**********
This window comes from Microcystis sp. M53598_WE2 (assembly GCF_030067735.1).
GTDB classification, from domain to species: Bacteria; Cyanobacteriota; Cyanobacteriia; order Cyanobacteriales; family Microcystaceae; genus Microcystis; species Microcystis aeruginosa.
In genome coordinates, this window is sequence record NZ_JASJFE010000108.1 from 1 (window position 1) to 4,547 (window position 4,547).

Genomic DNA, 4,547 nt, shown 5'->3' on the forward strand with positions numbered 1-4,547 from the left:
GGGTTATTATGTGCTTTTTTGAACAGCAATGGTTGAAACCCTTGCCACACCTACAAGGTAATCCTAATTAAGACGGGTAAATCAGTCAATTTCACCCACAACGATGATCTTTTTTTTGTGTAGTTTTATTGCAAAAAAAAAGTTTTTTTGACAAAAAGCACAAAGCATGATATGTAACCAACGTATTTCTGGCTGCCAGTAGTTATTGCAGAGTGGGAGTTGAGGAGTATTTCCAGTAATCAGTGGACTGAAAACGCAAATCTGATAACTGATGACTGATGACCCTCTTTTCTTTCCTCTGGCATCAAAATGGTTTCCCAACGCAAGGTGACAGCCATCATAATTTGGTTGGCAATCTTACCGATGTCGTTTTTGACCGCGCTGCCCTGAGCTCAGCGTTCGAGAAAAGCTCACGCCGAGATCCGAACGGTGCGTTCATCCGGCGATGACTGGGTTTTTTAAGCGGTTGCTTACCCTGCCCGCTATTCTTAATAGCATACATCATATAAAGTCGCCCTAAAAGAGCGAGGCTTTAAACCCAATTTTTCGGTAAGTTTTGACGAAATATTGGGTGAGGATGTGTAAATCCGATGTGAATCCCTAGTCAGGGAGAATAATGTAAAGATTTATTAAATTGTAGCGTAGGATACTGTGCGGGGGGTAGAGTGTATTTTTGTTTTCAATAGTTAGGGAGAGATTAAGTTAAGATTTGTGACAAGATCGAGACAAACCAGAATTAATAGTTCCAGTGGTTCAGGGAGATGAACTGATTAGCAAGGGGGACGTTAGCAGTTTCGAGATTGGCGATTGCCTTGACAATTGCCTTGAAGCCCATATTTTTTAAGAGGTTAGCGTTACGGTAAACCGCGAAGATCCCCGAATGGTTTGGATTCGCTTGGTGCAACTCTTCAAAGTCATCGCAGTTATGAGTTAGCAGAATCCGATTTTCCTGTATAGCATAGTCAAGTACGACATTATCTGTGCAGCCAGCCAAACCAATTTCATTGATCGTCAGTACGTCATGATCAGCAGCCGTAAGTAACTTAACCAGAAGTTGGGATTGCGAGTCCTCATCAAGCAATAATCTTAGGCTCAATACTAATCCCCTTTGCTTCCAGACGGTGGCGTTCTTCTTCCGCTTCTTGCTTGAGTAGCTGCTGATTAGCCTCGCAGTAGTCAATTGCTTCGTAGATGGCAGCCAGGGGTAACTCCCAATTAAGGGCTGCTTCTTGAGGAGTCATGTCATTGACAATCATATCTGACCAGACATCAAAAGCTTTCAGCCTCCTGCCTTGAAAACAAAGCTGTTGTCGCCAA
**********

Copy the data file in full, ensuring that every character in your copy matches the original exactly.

This window comes from Microcystis sp. M53598_WE2 (assembly GCF_030067735.1).
GTDB classification, from domain to species: Bacteria; Cyanobacteriota; Cyanobacteriia; order Cyanobacteriales; family Microcystaceae; genus Microcystis; species Microcystis aeruginosa.
In genome coordinates, this window is sequence record NZ_JASJFE010000108.1 from 1 (window position 1) to 4,547 (window position 4,547).

Genomic DNA, 4,547 nt, shown 5'->3' on the forward strand with positions numbered 1-4,547 from the left:
GGGTTATTATGTGCTTTTTTGAACAGCAATGGTTGAAACCCTTGCCACACCTACAAGGTAATCCTAATTAAGACGGGTAAATCAGTCAATTTCACCCACAACGATGATCTTTTTTTTGTGTAGTTTTATTGCAAAAAAAAAGTTTTTTTGACAAAAAGCACAAAGCATGATATGTAACCAACGTATTTCTGGCTGCCAGTAGTTATTGCAGAGTGGGAGTTGAGGAGTATTTCCAGTAATCAGTGGACTGAAAACGCAAATCTGATAACTGATGACTGATGACCCTCTTTTCTTTCCTCTGGCATCAAAATGGTTTCCCAACGCAAGGTGACAGCCATCATAATTTGGTTGGCAATCTTACCGATGTCGTTTTTGACCGCGCTGCCCTGAGCTCAGCGTTCGAGAAAAGCTCACGCCGAGATCCGAACGGTGCGTTCATCCGGCGATGACTGGGTTTTTTAAGCGGTTGCTTACCCTGCCCGCTATTCTTAATAGCATACATCATATAAAGTCGCCCTAAAAGAGCGAGGCTTTAAACCCAATTTTTCGGTAAGTTTTGACGAAATATTGGGTGAGGATGTGTAAATCCGATGTGAATCCCTAGTCAGGGAGAATAATGTAAAGATTTATTAAATTGTAGCGTAGGATACTGTGCGGGGGGTAGAGTGTATTTTTGTTTTCAATAGTTAGGGAGAGATTAAGTTAAGATTTGTGACAAGATCGAGACAAACCAGAATTAATAGTTCCAGTGGTTCAGGGAGATGAACTGATTAGCAAGGGGGACGTTAGCAGTTTCGAGATTGGCGATTGCCTTGACAATTGCCTTGAAGCCCATATTTTTTAAGAGGTTAGCGTTACGGTAAACCGCGAAGATCCCCGAATGGTTTGGATTCGCTTGGTGCAACTCTTCAAAGTCATCGCAGTTATGAGTTAGCAGAATCCGATTTTCCTGTATAGCATAGTCAAGTACGACATTATCTGTGCAGCCAGCCAAACCAATTTCATTGATCGTCAGTACGTCATGATCAGCAGCCGTAAGTAACTTAACCAGAAGTTGGGATTGCGAGTCCTCATCAAGCAATAATCTTAGGCTCAATACTAATCCCCTTTGCTTCCAGACGGTGGCGTTCTTCTTCCGCTTCTTGCTTGAGTAGCTGCTGATTAGCCTCGCAGTAGTCAATTGCTTCGTAGATGGCAGCCAGGGGTAACTCCCAATTAAGGGCTGCTTCTTGAGGAGTCATGTCATTGACAATCATATCTGACCAGACATCAAAAGCTTTCAGCCTCCTGCCTTGAAAACAAAGCTGTTGTCGCCAA